Appreciating Buffalo’s Charms – Buffalo, New York
Recently I had the great honor and pleasure to participate at the National Trust for Historic Preservation conference in Buffalo. For several years leading up to the conference I had been aware of efforts by the city to use preservation of historic building stock as a powerful tool in its re-invention and marketing. Nothing could truly prepare me for what I encountered when I arrived.
Seemingly everywhere I looked there was another great block, a restaurant in a sensitively restored historic building, and so many great people who obviously take a great deal of pride in their home town.
Immediately upon arriving at the Buffalo Niagara International Airport, myself and other conference attendees were made to feel welcome. Many commented upon first seeing the LED signs in the terminal with the message “Welcome National Trust for Historic Preservation.” This was only the beginning of the pleasant surprises. A welcome table was set up with some very friendly high-energy people. In the terminal there was at least one portable display for The Roycroft Display – a deft (and relatively inexpensive) move to attract visitors to this important site. My only suggestion is to make a display like this more permanent, not just for this one site, but for other historical and cultural attractions as well.
A 20 min or so taxi ride took me directly to the Mansion on Delaware. This 30,000 sqft townhouse was built in 1867 by George Allison. Second Empire details give this building a handsome view from street level. Inside is even more lush with beautifully appointed common rooms on the ground floor. The building was restored in 2001. In seeking more information about the building and its history, this was not to be easily found. This iconic building, however, was a nice introduction to the charms of Buffalo.
From the Mansion I headed along with a colleague via complimentary shuttle (in a Land Rover) to Tempo. This chic restaurant is located in an impressive Italianate building distinguished by a glass lantern surmounting its roof. Located in the Allentown neighborhood, I later found this was in the middle of many of the finest attractions Buffalo had to offer. The interior was somewhat modern, at least in the front section where we dined. Overall the food was excellent and the wait staff attentive, if not a little over attentive.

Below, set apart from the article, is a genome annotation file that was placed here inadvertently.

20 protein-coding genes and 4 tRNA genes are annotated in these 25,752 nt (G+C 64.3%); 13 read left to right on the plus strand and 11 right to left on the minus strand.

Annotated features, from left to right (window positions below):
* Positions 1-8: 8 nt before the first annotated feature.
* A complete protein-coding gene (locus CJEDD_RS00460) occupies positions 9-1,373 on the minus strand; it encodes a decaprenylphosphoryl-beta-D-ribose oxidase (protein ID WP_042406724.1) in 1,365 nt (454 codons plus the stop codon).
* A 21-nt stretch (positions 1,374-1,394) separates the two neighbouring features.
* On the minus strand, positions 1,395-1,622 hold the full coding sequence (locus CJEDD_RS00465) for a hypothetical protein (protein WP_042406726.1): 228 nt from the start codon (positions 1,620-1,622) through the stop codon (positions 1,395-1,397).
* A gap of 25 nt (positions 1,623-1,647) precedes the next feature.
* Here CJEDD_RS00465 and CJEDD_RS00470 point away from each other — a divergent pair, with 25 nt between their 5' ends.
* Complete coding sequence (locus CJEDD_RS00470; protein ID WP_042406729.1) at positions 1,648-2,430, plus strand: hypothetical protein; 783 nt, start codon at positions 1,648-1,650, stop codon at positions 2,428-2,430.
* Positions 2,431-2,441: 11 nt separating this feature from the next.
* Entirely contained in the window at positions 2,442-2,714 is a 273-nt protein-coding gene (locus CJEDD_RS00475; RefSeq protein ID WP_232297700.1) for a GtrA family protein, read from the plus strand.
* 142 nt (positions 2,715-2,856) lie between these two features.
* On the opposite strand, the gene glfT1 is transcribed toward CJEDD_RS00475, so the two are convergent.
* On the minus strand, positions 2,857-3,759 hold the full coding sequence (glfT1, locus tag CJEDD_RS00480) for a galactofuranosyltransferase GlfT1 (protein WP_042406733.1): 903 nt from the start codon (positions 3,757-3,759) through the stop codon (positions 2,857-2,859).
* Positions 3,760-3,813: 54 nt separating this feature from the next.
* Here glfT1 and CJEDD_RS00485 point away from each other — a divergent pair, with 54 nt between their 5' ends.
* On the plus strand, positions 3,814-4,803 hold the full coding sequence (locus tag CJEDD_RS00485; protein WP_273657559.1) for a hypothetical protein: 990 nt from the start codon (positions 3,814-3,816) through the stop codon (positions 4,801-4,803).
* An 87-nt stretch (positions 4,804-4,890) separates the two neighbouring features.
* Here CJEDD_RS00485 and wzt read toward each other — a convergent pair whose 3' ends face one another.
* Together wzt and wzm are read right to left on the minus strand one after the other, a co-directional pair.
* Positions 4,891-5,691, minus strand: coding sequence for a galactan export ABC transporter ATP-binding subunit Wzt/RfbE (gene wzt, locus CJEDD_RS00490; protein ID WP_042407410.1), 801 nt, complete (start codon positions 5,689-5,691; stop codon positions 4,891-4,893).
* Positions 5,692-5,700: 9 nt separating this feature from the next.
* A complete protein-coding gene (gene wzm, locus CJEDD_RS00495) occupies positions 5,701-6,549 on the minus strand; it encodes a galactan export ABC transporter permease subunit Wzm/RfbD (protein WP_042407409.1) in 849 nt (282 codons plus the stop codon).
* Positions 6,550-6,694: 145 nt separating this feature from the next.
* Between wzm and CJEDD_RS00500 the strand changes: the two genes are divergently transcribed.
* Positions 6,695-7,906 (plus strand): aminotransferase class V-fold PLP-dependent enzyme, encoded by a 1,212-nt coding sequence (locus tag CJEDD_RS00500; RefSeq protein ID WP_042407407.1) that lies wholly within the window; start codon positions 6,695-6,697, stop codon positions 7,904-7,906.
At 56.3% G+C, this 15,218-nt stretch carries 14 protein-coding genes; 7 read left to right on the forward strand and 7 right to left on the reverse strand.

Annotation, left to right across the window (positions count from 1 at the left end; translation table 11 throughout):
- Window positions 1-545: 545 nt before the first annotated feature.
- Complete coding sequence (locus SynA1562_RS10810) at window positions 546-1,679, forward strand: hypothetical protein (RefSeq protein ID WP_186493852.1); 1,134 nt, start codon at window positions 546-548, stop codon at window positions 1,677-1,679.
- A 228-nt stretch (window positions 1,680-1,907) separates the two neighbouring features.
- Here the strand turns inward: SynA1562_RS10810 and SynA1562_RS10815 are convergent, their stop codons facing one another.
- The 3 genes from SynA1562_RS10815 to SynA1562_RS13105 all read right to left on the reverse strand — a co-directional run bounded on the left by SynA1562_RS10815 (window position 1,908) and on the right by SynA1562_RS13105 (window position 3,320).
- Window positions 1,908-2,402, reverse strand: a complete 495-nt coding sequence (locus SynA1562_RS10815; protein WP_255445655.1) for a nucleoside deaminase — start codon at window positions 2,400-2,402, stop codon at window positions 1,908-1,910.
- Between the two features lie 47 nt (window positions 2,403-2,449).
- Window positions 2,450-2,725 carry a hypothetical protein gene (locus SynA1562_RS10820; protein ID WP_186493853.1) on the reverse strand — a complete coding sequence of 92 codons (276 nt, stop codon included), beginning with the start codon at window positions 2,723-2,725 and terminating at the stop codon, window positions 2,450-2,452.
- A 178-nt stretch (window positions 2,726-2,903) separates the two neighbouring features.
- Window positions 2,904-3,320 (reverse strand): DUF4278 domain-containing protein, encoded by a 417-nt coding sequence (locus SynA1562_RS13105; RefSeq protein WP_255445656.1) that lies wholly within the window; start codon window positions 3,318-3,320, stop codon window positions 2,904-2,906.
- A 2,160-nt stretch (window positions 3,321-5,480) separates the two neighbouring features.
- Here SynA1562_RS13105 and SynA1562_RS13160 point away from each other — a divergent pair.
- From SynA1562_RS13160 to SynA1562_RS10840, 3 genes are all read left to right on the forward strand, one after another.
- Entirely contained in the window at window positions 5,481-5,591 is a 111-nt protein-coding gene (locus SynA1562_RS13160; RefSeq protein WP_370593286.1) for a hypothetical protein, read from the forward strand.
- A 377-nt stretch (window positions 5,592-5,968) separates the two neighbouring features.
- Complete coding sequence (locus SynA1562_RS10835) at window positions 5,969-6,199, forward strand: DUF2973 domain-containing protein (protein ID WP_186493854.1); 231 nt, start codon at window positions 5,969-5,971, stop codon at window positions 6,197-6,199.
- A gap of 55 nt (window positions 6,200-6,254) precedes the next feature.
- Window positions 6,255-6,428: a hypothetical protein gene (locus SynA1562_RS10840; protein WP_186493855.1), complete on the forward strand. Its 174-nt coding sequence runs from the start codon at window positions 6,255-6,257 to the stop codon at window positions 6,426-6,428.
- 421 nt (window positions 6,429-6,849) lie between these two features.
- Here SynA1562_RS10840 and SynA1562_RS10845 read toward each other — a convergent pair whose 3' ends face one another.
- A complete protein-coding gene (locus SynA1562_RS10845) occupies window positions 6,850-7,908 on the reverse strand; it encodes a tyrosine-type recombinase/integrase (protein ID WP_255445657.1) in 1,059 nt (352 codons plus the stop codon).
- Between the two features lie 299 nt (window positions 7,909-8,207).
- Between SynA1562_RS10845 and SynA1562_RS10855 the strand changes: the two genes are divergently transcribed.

That more or less wrapped up the first few hours of the first day. I headed to the Hostel Buffalo Niagara. This became my base of operations for the next three days. This, like many hostels, is located in a historic building near the heart of the Downtown. Interestingly, a commuter railroad line runs down the Main Street directly in front of the hostel building. This has the effect of cutting off one side of the street from another, and also making it impossible to be dropped off by car in front of any given building. After a short drive from the Mansion and then a short walk to the Hostel, I found my suitable if somewhat sparse accommodations for the night.
Shea’s Performing Arts Center with “Buffalo” sign shining on my first night
The first full day of activities was on Wednesday morning. I had the pleasure of participating in a panel organized by the Advisory Council on Historic Preservation on the America’s Great Outdoors initiative. In order to participate in the conference, however, I had to first make my way there. Along the way I encountered several colleagues from around the country. Incidentally, these chance meetings are one of my favorite aspects of attending conferences. Eventually I made my way to the Convention Center, though was corrected by a friendly gentleman with the valet service of a downtown hotel of the difference between the Conference Center (in the hotel) and the Convention Center (freestanding).
During that first morning I met up with another colleague and headed to Spot Coffee. The outside windows touted this as a “Seattle style” coffee house. Oddly enough, another Seattle style coffee house just like it was across the street – called Starbucks. The Starbucks was in a bland one-story concrete block building. Hard to believe when someone saw the two how anyone would choose Starbucks over Spot Coffee?
Had a quick lunch before heading to the conference session where I presented. This went off really well and I was pleased how well attended the session was. Afterwards everyone headed off to the Shea’s Performing Arts Center where the Plenary Session for the conference was held. While walking through the lobby and up to the mezzanine I encountered both an architect responsible for the project and their lead grant writer. Having people so intimately involved in the project present, and to see them take such pride over their work by helping with the event, really showed the level of commitment people in Buffalo had to preservation.
The presentation by National Trust President Stephanie Meeks was a revelation. She identified approx. 15 million people in the U.S. with an interest in preservation. The challenge as she framed it was how do we reach out to these “local leaders” and expand the movement. (The PowerPoint presentation that accompanied her presentation was visually stunning. As an aside, this really should be made available to view, along with an audio stream of the talk, because the two side-by-side tell an amazing story, in a way that a video feed of the speaker alone cannot.)